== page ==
It is true, just as written in a 19th-century medical encyclopedia I remember browsing many years ago in the Irwin Library's Rare Book Room at Butler University down in Indianapolis, that the best antidote for sorrow is a change of scene. Sorrow, of course, has countless subtypes, and they morph, and they are mistake-driven, and they are broad reflections of our shared inability to see so many situations fully for what they are or will be. Sadness also comes from the expectation of loss, and may closely approach the echoing pain of bereavement with all its sense of permanence. Still the person has to acknowledge being self-entrapped in a situation that is not right in certain vital respects, and must own being powerless to do anything about it other than break away with a full complement of still more painful regrets. So the answer, fully endorsed by the antique medical reference that came with a long descriptive main title, then two more alternative long titles appended to it as was the custom two centuries ago, for me was to head off to Minneapolis. An invitation to attend a concert down that way had been timely.
It felt a bit thrilling to hit the freeway and car-power myself at cross-country speed, after driving only streets, state roads and a few bits of semi-urban freeway all the weeks since January...to visit another friend at her art gallery in the farming outskirts of the Minneapolis-St. Paul metro area...to land at the rooming house called the Alamo among other sturdily decrepit houses in the neighborhood known as Dinkytown, all the while beguiled away from the thoughts that lead, near home, between eddying ponds of doubtfulness. History would catch me up once I exposed myself to it; here was this concert over at Sundin Music Hall in my old St. Paul environs (see bachsocietymn.org) with six men and six women pronouncing old Latin and Hebrew texts embedded into the musical scores of J.S. Bach, Heinrich Schutz and an Italian composer, Salamone Rossi; what an embroidery, a labor, of lives and learning, discovery and re-discovery. These ancient languages, phrased forth in harmony by people still sleek-faced with youth, in an age when we communicate more and more in acronym and other computer-driven abbreviation. What work, what agelessness, an exhibit of things worth keeping when so much detail has crumbled away and shed both its poisoning and its nourishing properties--even lives and works proclaimed as exceptional during their own brief unrecorded heyday.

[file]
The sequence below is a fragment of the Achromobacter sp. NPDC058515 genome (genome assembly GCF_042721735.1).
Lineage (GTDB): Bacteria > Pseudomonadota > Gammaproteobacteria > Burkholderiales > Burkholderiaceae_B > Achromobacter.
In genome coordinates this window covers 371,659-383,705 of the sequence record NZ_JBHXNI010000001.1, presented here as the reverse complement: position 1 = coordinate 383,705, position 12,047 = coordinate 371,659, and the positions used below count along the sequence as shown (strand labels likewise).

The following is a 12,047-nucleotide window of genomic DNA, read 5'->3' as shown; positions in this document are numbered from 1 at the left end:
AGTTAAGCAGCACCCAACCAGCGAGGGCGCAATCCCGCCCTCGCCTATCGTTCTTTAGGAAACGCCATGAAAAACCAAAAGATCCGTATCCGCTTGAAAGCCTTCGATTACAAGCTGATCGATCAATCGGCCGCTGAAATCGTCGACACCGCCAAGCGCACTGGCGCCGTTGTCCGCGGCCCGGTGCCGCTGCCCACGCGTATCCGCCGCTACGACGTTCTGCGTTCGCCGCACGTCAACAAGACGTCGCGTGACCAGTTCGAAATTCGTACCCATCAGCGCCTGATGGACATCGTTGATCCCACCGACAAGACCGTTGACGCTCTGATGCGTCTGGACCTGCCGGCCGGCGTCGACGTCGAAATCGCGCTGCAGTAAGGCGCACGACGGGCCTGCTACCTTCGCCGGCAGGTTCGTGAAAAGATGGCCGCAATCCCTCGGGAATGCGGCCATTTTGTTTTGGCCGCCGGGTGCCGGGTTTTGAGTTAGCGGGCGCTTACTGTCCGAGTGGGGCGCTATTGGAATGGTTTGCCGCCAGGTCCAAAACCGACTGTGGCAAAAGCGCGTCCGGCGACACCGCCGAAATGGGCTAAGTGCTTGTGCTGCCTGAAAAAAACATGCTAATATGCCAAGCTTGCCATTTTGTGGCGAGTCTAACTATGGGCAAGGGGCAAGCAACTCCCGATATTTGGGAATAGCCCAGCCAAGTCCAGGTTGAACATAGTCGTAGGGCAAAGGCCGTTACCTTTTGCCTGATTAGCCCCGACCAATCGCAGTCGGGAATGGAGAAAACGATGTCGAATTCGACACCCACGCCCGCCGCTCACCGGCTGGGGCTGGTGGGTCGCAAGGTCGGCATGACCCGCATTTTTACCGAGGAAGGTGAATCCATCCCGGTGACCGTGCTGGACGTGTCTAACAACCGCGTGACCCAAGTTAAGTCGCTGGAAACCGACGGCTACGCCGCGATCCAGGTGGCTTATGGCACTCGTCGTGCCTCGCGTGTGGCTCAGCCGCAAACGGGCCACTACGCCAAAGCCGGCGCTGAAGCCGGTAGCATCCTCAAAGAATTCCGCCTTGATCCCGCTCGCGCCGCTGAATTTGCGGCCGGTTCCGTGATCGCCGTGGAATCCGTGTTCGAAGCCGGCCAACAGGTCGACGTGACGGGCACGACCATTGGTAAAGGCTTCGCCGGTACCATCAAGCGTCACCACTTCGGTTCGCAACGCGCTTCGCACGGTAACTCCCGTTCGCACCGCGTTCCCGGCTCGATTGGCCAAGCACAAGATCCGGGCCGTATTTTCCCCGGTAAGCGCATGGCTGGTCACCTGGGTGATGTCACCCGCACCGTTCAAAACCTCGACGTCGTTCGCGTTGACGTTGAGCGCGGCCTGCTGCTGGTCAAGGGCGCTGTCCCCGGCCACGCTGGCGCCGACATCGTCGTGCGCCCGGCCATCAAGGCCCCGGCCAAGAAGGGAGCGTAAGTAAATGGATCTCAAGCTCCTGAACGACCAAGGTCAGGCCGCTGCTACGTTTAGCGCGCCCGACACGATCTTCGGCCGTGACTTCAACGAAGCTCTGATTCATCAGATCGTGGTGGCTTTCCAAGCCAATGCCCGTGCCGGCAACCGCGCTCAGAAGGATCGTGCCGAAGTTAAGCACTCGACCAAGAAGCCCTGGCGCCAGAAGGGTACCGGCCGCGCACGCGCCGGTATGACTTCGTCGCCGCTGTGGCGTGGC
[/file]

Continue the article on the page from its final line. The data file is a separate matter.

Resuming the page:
On the way back my Minneapolis-based friend and I came through another forecast torrent of snow as we traveled our two-lane route up across northwestern Wisconsin. Temperatures were a degree or two above freezing; nearing Siren, Wisconsin I felt the little car skidding even at reduced speeds and joined the few other drivers crossing up through town at a creep. Slush lay over the pavement and could be expected all the way up the seventy-some miles that remained till we reached the Twin Ports and the end of our run. But salt or other road treatment must have begun past the town of Webster, where we abruptly left behind the slickness to continue along shining wet blacktop like a beacon the whole rest of the way, having the entire road to ourselves probably due to the white-out that swirled on all sides. Once to the right I saw the orange breast of a woodcock wheeling up-over in some kind of startlement, wings triangular, mission his own version of safety. In enough regards the scene out our windows could have been November or December except for the long white light of a spring evening, blizzard-beset as it was, lingering towards its own strange dusk. Far to the sides of the roadway there were likely the season's first red-winged blackbirds and maybe a meadowlark or two nestling in the sogginess, knowing how to wait it out. This is a winter that through a sequence of big snows seems to beg to be remembered. And we've been needing that moisture.
Here at home a winter's piece of work is done, an image as much about weirdness as it is about repletion, or maybe about what happens when we take on more than our bodies or personal nerve networks can bear. But the overweight hummingbird is in his element of blossoms, or baggy nectar-pouches if you prefer, and hasn't collapsed yet. Everything is still beautiful. Right now I strive to believe that half of all anticipated troubles are never met with, because although they lurk, we refuse to go face to face with them, and instead act so as to ease the preconditions, and so something else which can be the best of all outcomes takes place, eventually. The pain of coping must relax, intensify, relax and transform into other states of mind.